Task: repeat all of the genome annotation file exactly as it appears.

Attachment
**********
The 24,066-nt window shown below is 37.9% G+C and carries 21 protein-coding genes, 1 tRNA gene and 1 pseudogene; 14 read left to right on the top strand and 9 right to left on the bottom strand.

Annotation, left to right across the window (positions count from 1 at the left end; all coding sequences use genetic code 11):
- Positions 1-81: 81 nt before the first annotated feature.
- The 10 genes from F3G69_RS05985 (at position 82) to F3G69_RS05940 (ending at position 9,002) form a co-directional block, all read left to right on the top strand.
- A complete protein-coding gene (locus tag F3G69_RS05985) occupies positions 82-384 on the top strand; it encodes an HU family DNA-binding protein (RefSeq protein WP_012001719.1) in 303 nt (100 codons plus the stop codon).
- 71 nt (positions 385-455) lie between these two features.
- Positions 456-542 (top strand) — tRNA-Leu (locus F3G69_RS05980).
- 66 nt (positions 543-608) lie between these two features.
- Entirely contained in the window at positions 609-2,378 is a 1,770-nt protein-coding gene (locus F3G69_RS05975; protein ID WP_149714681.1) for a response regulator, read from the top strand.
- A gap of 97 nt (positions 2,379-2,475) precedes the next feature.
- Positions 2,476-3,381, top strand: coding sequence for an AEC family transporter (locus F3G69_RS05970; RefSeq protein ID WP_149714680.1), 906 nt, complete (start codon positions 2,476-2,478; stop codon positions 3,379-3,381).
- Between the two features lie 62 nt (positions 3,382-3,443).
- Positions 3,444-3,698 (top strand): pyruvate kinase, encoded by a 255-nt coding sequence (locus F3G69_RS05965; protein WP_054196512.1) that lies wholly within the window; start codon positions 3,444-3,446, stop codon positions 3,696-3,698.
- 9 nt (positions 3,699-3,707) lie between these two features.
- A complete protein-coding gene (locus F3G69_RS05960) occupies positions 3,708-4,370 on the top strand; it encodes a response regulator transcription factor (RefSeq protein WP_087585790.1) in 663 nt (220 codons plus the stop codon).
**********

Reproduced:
The 24,066-nt window shown below is 37.9% G+C and carries 21 protein-coding genes, 1 tRNA gene and 1 pseudogene; 14 read left to right on the top strand and 9 right to left on the bottom strand.

Annotation, left to right across the window (positions count from 1 at the left end; all coding sequences use genetic code 11):
- Positions 1-81: 81 nt before the first annotated feature.
- The 10 genes from F3G69_RS05985 (at position 82) to F3G69_RS05940 (ending at position 9,002) form a co-directional block, all read left to right on the top strand.
- A complete protein-coding gene (locus tag F3G69_RS05985) occupies positions 82-384 on the top strand; it encodes an HU family DNA-binding protein (RefSeq protein WP_012001719.1) in 303 nt (100 codons plus the stop codon).
- 71 nt (positions 385-455) lie between these two features.
- Positions 456-542 (top strand) — tRNA-Leu (locus F3G69_RS05980).
- 66 nt (positions 543-608) lie between these two features.
- Entirely contained in the window at positions 609-2,378 is a 1,770-nt protein-coding gene (locus F3G69_RS05975; protein ID WP_149714681.1) for a response regulator, read from the top strand.
- A gap of 97 nt (positions 2,379-2,475) precedes the next feature.
- Positions 2,476-3,381, top strand: coding sequence for an AEC family transporter (locus F3G69_RS05970; RefSeq protein ID WP_149714680.1), 906 nt, complete (start codon positions 2,476-2,478; stop codon positions 3,379-3,381).
- Between the two features lie 62 nt (positions 3,382-3,443).
- Positions 3,444-3,698 (top strand): pyruvate kinase, encoded by a 255-nt coding sequence (locus F3G69_RS05965; protein WP_054196512.1) that lies wholly within the window; start codon positions 3,444-3,446, stop codon positions 3,696-3,698.
- 9 nt (positions 3,699-3,707) lie between these two features.
- A complete protein-coding gene (locus F3G69_RS05960) occupies positions 3,708-4,370 on the top strand; it encodes a response regulator transcription factor (RefSeq protein WP_087585790.1) in 663 nt (220 codons plus the stop codon).